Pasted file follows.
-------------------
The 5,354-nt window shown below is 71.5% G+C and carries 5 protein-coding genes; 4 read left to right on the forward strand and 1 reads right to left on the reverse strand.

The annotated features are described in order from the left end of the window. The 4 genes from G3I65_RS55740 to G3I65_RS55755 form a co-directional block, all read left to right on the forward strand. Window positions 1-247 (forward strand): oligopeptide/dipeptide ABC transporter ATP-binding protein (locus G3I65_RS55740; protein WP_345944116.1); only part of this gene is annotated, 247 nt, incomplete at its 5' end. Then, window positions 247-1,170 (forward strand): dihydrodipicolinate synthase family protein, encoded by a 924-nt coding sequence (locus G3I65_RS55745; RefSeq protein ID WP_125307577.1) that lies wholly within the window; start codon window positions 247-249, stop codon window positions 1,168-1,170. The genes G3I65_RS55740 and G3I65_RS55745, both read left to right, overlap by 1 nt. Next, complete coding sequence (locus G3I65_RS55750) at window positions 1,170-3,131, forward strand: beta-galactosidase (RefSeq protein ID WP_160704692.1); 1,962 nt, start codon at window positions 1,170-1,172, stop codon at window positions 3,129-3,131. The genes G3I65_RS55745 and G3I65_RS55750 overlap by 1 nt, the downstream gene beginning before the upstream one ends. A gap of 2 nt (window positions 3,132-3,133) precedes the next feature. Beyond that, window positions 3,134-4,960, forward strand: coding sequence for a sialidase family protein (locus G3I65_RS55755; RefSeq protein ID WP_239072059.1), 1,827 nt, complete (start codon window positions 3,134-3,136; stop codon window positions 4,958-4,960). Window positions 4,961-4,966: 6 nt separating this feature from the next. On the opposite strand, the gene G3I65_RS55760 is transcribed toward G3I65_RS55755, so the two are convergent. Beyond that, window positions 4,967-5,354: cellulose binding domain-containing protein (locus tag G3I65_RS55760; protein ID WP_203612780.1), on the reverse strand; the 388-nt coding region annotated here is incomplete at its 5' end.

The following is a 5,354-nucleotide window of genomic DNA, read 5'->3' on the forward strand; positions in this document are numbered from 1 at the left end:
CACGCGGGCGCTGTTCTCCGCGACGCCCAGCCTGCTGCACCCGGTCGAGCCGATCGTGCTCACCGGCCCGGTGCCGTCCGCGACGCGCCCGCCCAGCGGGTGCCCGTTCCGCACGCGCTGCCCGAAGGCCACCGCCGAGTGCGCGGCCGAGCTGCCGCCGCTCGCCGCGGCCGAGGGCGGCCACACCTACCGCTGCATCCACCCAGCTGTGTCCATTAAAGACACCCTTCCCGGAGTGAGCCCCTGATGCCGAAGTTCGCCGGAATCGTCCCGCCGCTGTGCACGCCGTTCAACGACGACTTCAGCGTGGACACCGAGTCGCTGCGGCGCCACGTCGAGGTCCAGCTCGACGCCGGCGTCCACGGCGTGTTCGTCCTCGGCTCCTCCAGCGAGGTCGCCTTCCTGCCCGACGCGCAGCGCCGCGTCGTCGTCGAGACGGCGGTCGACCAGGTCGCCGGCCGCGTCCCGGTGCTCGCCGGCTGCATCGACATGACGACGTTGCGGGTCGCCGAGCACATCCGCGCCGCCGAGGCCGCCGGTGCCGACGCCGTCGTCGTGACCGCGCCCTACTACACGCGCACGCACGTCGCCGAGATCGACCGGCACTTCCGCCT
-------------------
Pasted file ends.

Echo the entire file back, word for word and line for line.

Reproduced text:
The 5,354-nt window shown below is 71.5% G+C and carries 5 protein-coding genes; 4 read left to right on the forward strand and 1 reads right to left on the reverse strand.

The annotated features are described in order from the left end of the window. The 4 genes from G3I65_RS55740 to G3I65_RS55755 form a co-directional block, all read left to right on the forward strand. Window positions 1-247 (forward strand): oligopeptide/dipeptide ABC transporter ATP-binding protein (locus G3I65_RS55740; protein WP_345944116.1); only part of this gene is annotated, 247 nt, incomplete at its 5' end. Then, window positions 247-1,170 (forward strand): dihydrodipicolinate synthase family protein, encoded by a 924-nt coding sequence (locus G3I65_RS55745; RefSeq protein ID WP_125307577.1) that lies wholly within the window; start codon window positions 247-249, stop codon window positions 1,168-1,170. The genes G3I65_RS55740 and G3I65_RS55745, both read left to right, overlap by 1 nt. Next, complete coding sequence (locus G3I65_RS55750) at window positions 1,170-3,131, forward strand: beta-galactosidase (RefSeq protein ID WP_160704692.1); 1,962 nt, start codon at window positions 1,170-1,172, stop codon at window positions 3,129-3,131. The genes G3I65_RS55745 and G3I65_RS55750 overlap by 1 nt, the downstream gene beginning before the upstream one ends. A gap of 2 nt (window positions 3,132-3,133) precedes the next feature. Beyond that, window positions 3,134-4,960, forward strand: coding sequence for a sialidase family protein (locus G3I65_RS55755; RefSeq protein ID WP_239072059.1), 1,827 nt, complete (start codon window positions 3,134-3,136; stop codon window positions 4,958-4,960). Window positions 4,961-4,966: 6 nt separating this feature from the next. On the opposite strand, the gene G3I65_RS55760 is transcribed toward G3I65_RS55755, so the two are convergent. Beyond that, window positions 4,967-5,354: cellulose binding domain-containing protein (locus tag G3I65_RS55760; protein ID WP_203612780.1), on the reverse strand; the 388-nt coding region annotated here is incomplete at its 5' end.

The following is a 5,354-nucleotide window of genomic DNA, read 5'->3' on the forward strand; positions in this document are numbered from 1 at the left end:
CACGCGGGCGCTGTTCTCCGCGACGCCCAGCCTGCTGCACCCGGTCGAGCCGATCGTGCTCACCGGCCCGGTGCCGTCCGCGACGCGCCCGCCCAGCGGGTGCCCGTTCCGCACGCGCTGCCCGAAGGCCACCGCCGAGTGCGCGGCCGAGCTGCCGCCGCTCGCCGCGGCCGAGGGCGGCCACACCTACCGCTGCATCCACCCAGCTGTGTCCATTAAAGACACCCTTCCCGGAGTGAGCCCCTGATGCCGAAGTTCGCCGGAATCGTCCCGCCGCTGTGCACGCCGTTCAACGACGACTTCAGCGTGGACACCGAGTCGCTGCGGCGCCACGTCGAGGTCCAGCTCGACGCCGGCGTCCACGGCGTGTTCGTCCTCGGCTCCTCCAGCGAGGTCGCCTTCCTGCCCGACGCGCAGCGCCGCGTCGTCGTCGAGACGGCGGTCGACCAGGTCGCCGGCCGCGTCCCGGTGCTCGCCGGCTGCATCGACATGACGACGTTGCGGGTCGCCGAGCACATCCGCGCCGCCGAGGCCGCCGGTGCCGACGCCGTCGTCGTGACCGCGCCCTACTACACGCGCACGCACGTCGCCGAGATCGACCGGCACTTCCGCCT